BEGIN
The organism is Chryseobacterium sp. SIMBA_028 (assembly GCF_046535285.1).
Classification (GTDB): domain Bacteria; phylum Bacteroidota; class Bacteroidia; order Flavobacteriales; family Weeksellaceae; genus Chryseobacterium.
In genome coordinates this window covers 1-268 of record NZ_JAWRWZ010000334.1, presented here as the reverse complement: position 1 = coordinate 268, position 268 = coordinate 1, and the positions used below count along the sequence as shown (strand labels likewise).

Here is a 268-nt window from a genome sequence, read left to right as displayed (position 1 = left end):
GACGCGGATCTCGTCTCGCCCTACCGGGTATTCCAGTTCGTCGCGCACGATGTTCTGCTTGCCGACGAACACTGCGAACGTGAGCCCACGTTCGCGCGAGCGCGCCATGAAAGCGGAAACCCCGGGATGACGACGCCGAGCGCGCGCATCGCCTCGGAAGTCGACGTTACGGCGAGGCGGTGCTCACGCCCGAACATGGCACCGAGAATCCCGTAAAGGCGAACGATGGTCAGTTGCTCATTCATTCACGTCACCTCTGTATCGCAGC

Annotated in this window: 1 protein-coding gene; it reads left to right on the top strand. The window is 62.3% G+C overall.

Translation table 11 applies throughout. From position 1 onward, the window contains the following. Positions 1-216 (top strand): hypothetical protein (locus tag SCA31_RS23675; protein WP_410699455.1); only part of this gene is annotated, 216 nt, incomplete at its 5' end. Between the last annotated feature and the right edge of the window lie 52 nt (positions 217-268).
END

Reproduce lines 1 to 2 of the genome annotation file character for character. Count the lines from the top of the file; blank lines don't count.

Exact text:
The organism is Chryseobacterium sp. SIMBA_028 (assembly GCF_046535285.1).
Classification (GTDB): domain Bacteria; phylum Bacteroidota; class Bacteroidia; order Flavobacteriales; family Weeksellaceae; genus Chryseobacterium.